8 Comments

What Does A Data Spike in An Analytics Report Mean – 5 Suggestions

 

Data spike

You just got your first cup of coffee when you sit down, crack open an analytics report, and see… a blip…a true-to-life spike in your data trend.

What does that spike mean?

Some managers may see a spike as a positive response to content online or a marketing campaign. But before you go a’celebratin’ that increase in traffic, make sure that the increase is due to meaningful changes from your traffic sources.

Consider the following 5 ideas as a great starting point to guide you to a decision if the data is telling you something significant or if it is a blip along the way to improving your digital presence.

 

  • Did the spike influence the volume of goals completed? This is the first question to ask. Asking and answering this question determines if a deep dive into the reports are necessary in the first place. Examine the conversion rates prior to and after the spike event to gain some indication of how significant the influence really is to your site objectives.
  • Determine the time period of the spike, and then examine the time on site metrics (Note: Google changed the name of this metric to average session duration). Examine the time metric against visitor volume. The average session duration can decline slightly when there is a high volume of visits – the law of averages implies that there are more chances for a short visit.  But the decline should not be extraordinarily low compared to the volume, such as an average session duration (ASD) of 10 sec from, say, 500 sessions. Low ASD compared to session volume implies that bots created some of the sessions. Examine and note if there is more than a 10-15% decline in average time on site/average session duration.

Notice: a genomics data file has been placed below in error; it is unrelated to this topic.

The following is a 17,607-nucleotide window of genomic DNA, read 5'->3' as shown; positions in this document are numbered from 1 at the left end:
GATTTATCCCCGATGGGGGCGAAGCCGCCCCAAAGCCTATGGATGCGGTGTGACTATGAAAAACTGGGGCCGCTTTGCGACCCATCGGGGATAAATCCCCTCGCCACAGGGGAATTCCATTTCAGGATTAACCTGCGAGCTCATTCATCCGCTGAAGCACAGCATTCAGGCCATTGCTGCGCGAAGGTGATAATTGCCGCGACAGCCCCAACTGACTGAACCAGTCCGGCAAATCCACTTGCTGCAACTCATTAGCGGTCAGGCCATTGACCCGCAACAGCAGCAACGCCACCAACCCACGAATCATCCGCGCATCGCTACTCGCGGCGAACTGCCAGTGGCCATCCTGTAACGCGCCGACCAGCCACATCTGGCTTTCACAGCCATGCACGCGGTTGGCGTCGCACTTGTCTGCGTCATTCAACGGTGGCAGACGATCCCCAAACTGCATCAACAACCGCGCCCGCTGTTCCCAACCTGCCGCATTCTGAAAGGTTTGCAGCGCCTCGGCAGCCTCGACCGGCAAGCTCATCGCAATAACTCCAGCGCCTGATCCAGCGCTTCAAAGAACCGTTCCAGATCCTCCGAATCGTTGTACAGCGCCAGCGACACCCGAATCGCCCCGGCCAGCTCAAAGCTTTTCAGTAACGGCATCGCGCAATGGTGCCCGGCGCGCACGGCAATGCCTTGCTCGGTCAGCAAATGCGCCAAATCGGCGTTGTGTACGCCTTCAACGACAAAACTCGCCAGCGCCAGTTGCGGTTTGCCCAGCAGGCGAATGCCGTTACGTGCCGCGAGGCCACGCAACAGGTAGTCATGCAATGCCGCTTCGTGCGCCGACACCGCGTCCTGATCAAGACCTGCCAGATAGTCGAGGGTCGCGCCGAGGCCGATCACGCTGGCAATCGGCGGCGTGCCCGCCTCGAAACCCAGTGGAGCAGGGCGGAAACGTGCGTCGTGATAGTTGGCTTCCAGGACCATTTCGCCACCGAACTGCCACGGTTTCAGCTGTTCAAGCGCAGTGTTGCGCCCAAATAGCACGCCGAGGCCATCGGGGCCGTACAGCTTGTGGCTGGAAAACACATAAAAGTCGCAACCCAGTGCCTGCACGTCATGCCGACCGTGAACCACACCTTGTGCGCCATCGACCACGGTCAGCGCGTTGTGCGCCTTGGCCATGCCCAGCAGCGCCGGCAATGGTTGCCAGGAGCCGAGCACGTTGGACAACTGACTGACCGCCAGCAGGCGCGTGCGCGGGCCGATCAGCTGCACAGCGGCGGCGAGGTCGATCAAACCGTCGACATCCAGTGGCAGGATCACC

• If the spike appears periodically, consider using a packet sniffer to examine how web elements are being called – it can reveal if bots are appearing periodically to artificially inflate your traffic volume.  The packet sniffers available have been mentioned in this Zimana blog post (insert post).  Google Analytics also offers a filter in its analytics package to remove bots from its reports.
  • Review referral sources to see if there is an influence from a new source. Compare this against your intention of a marketing strategy – are these sites intended or are they something else?  Inspect to see if the referral sources are legitimate sites, and not spam.
  • Once identified, verify that some of the traffic that remained after the spike has value. Do a comparison of traffic conditions before and after the spike, using data with a 20 – 30 day range as a simple starter.  The point is to see if the spike, despite a drop, continued from the source and has some retention of visitors. Consider examining if there is a change in the percentage of returning visitor sessions or goals completions.